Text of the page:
Playing music requires the brain to manage a complex set of inputs and outputs. The brain must translate visual musical symbols into complex motor commands whilst simultaneously monitoring the resulting auditory information.
Whilst the cognitive differences between musicians and non-musicians are well characterised, less is known about differences between musicians. Recent research from the Max Planck Institute for Human Cognitive and Brain Sciences (MPI CBS) in Leipzig, has sought to change that.
In a study, published in NeuroImage, Daniela Samler and her team investigated the neurobiological differences in action planning – how a musician plans and performs movements whilst they play – in pianists who had specialised in classical or jazz. The authors hypothesised that the underlying brain activity of the performer would differ depending on the genre of music they specialised in. This is because the two styles of playing are distinct.
The authors describe jazz musicians as performing in a “structure-generative” way, where the focus is on creating a novel sequence in real time, and playing off the audience and the other band members. Classical musicians, however, are “structure interpretive” – the piece of music is fixed by the composer, and the focus is on performing the piece perfectly.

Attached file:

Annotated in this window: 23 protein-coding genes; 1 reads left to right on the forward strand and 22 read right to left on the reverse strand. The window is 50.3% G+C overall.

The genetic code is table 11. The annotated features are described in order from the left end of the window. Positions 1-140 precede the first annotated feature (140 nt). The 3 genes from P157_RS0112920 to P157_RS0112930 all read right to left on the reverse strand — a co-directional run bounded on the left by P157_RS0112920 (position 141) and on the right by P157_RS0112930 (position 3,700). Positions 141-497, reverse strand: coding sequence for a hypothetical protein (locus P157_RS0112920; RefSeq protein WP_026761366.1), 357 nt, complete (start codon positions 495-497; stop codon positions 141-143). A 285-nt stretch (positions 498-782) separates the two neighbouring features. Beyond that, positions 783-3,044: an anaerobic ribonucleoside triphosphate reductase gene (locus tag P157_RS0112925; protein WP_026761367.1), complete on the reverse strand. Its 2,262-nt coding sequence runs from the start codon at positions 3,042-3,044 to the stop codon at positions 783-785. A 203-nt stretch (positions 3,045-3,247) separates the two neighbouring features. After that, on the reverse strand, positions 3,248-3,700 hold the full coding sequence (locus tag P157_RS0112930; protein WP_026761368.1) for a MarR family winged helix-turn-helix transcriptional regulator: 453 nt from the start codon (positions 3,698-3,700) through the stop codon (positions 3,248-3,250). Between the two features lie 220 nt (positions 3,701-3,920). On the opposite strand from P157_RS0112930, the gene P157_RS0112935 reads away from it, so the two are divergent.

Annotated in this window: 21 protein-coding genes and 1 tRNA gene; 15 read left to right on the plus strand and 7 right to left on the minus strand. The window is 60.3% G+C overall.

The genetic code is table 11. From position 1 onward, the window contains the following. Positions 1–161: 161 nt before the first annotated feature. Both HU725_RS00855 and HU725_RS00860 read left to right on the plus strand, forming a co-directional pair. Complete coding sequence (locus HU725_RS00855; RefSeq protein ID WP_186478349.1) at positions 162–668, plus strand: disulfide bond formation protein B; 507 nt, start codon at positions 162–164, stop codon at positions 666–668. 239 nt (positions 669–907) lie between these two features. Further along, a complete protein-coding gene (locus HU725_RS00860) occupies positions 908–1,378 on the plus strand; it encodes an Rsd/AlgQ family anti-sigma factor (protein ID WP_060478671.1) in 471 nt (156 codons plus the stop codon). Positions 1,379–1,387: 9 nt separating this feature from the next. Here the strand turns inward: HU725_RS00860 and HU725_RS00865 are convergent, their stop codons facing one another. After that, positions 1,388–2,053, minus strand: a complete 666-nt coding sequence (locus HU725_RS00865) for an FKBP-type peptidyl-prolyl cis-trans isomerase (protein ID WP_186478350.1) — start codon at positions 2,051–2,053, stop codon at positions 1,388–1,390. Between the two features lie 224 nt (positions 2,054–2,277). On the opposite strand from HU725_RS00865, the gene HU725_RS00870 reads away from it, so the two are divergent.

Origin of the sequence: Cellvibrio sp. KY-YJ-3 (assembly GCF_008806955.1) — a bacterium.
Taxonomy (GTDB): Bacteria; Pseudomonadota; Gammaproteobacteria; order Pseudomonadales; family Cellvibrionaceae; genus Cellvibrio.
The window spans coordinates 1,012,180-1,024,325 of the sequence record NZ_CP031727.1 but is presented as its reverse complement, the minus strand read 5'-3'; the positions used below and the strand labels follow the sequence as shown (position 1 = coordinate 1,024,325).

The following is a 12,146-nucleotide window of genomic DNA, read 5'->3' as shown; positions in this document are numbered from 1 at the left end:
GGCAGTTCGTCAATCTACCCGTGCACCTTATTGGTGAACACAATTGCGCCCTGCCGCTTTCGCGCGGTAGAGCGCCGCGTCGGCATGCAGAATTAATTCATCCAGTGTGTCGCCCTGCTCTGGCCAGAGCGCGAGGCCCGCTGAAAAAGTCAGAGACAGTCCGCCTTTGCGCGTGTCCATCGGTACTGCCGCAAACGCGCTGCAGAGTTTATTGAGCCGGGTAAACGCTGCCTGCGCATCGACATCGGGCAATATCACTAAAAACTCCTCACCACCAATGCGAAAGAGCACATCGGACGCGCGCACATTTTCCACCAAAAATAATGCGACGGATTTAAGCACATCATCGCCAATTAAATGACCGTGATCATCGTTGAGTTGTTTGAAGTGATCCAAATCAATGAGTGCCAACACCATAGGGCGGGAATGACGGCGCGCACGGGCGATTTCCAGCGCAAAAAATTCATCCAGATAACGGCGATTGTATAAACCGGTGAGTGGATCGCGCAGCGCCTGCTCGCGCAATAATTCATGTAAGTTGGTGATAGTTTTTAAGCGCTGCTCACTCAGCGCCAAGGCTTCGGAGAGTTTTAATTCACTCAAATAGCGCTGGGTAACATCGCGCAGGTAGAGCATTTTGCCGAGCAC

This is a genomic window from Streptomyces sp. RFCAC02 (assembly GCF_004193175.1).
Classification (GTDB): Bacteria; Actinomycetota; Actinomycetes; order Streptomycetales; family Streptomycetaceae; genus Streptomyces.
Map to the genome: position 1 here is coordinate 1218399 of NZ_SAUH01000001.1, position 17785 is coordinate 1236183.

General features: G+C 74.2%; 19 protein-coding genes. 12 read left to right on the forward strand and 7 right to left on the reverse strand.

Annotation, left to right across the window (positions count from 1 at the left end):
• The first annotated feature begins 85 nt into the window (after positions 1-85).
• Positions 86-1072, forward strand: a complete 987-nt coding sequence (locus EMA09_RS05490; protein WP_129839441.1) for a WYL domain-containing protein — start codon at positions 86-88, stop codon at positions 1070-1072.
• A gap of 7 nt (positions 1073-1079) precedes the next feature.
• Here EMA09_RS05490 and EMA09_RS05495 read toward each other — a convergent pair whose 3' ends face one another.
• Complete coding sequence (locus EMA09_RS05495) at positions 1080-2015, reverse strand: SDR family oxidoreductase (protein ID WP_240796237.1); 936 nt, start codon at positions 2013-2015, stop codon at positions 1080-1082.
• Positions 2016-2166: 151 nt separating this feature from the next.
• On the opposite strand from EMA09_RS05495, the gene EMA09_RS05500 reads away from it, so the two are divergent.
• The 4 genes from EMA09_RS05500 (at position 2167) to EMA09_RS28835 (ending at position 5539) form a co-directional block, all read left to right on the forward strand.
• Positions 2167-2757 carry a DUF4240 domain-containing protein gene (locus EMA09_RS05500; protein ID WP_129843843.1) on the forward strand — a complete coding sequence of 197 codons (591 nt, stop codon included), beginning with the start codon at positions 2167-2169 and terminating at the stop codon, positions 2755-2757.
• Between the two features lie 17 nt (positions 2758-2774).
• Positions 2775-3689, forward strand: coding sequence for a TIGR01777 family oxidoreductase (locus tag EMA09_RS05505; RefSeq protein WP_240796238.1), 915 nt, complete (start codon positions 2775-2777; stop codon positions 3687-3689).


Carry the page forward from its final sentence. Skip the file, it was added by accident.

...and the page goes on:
To investigate this, they took 30 professional pianists (15 trained in jazz, 15 classically trained) and monitored their brain activity using Electroencephalography (EEG), whilst getting them to imitate a chord sequence. The sequence was intentionally filled with incongruities in the progression of the harmony, and alterations in the fingering of the chord, to see how the musicians’ brains would react. The experiment was carried out in complete silence with a muted piano, to ensure the focus was just on action planning and the motor signals involved in that.
The scientists found that there were indeed differences in the brain activity between the two genres. The jazz musicians were more flexible in their playing, making them better at revising their action plan to accommodate harmonically unexpected chords, reflecting the improvisational nature of jazz. The classically trained musicians, conversely, faced more cognitive conflict and effort when required to revise their action plan. However, the classical pianists were better at detecting and following the unusual fingering, which perhaps reflects the focus on accurately performing a given piece of music.
So, if you play an instrument, the genre of music you choose to perform might be shaping your brain without you knowing.
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